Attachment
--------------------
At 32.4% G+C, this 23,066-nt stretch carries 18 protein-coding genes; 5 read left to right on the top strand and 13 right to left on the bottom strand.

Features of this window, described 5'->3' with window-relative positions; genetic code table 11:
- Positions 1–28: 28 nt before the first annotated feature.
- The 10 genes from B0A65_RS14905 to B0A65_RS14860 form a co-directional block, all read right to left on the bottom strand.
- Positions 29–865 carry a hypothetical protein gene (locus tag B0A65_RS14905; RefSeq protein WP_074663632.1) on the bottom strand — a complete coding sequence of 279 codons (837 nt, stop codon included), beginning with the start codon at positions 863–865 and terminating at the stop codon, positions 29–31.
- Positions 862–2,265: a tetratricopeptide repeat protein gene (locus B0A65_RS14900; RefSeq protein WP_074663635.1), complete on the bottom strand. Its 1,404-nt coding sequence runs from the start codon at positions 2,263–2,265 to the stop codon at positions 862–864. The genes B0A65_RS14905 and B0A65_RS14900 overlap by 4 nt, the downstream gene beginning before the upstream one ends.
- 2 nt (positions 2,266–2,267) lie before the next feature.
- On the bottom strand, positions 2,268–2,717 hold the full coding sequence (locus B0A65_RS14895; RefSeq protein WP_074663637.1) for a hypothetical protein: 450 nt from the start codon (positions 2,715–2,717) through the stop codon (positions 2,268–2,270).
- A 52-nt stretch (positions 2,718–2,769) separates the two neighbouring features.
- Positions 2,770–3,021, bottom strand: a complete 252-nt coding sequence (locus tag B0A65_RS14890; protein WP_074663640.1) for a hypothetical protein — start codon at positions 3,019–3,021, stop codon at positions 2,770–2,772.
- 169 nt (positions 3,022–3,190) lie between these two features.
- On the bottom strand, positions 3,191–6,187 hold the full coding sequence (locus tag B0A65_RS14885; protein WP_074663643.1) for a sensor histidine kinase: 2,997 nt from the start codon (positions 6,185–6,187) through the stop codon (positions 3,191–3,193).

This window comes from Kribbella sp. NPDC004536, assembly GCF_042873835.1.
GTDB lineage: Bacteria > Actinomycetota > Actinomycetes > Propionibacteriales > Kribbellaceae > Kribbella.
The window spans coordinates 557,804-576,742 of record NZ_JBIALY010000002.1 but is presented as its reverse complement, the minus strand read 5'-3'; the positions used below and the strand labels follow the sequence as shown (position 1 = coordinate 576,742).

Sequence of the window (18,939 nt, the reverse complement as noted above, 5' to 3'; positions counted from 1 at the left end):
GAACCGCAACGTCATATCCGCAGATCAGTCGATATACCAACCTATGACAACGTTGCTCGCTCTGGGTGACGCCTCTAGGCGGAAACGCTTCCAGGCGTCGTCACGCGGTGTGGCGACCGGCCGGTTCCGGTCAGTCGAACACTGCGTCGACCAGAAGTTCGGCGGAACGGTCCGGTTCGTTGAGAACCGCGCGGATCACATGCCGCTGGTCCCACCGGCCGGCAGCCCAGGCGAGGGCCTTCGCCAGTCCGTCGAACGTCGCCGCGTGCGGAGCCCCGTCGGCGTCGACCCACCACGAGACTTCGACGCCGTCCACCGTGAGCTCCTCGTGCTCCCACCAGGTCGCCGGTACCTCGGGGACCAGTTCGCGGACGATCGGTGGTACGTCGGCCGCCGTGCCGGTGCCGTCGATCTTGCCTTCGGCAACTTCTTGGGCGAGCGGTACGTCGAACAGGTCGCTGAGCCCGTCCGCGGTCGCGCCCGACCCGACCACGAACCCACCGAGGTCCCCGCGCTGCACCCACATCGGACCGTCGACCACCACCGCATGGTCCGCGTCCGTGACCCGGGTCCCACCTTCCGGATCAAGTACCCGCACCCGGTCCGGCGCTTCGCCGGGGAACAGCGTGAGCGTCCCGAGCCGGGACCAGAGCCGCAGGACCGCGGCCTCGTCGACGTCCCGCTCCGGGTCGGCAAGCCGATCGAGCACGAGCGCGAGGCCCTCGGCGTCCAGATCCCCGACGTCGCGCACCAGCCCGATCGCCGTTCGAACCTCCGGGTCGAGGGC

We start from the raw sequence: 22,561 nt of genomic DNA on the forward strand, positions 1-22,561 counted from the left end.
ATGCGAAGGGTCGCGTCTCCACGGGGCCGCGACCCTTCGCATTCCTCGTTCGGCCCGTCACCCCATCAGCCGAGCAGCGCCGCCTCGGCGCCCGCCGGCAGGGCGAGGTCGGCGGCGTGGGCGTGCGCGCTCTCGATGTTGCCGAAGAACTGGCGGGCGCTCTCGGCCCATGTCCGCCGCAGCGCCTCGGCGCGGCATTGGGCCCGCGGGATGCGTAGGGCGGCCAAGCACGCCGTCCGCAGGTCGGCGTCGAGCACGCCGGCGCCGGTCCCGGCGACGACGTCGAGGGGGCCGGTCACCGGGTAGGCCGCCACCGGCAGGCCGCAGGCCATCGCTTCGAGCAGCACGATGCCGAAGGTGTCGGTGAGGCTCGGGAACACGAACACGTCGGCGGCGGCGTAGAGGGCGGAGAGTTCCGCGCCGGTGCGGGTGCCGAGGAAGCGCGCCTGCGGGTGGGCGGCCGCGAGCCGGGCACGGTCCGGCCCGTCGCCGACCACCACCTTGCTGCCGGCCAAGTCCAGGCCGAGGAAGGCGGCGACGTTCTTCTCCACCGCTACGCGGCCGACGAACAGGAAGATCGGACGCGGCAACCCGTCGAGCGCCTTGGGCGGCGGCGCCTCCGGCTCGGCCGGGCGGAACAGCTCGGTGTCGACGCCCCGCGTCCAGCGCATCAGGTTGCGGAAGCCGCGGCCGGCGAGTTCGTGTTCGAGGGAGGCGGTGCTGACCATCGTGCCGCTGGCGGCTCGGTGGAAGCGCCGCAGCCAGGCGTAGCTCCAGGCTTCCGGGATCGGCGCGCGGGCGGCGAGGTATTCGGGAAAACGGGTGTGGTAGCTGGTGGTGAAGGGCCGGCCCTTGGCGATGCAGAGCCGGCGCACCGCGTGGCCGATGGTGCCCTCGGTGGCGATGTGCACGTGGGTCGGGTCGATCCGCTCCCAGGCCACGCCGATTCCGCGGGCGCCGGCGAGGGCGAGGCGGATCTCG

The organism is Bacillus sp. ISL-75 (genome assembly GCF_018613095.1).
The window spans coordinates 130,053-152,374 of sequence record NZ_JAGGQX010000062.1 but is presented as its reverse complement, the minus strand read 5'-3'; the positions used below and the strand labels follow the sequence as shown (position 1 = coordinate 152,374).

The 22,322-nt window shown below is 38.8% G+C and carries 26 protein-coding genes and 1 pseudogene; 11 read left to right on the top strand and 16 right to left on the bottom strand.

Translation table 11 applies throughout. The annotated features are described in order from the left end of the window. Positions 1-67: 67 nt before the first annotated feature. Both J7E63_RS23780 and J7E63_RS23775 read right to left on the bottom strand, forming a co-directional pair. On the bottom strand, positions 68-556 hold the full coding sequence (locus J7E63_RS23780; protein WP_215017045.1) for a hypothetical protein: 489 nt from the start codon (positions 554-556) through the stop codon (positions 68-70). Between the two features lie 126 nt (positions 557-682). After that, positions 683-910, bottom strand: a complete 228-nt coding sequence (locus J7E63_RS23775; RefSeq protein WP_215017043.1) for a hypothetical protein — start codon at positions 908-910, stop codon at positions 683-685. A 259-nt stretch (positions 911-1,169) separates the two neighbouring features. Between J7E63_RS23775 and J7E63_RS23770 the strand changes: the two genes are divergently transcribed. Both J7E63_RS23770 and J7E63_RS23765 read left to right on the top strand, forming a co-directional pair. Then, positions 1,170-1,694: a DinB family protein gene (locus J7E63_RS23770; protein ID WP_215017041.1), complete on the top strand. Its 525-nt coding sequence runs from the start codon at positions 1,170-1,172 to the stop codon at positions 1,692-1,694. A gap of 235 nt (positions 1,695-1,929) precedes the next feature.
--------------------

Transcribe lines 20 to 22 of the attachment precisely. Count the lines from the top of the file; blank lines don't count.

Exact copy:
The organism is Bacillus sp. ISL-75 (genome assembly GCF_018613095.1).
The window spans coordinates 130,053-152,374 of sequence record NZ_JAGGQX010000062.1 but is presented as its reverse complement, the minus strand read 5'-3'; the positions used below and the strand labels follow the sequence as shown (position 1 = coordinate 152,374).

The 22,322-nt window shown below is 38.8% G+C and carries 26 protein-coding genes and 1 pseudogene; 11 read left to right on the top strand and 16 right to left on the bottom strand.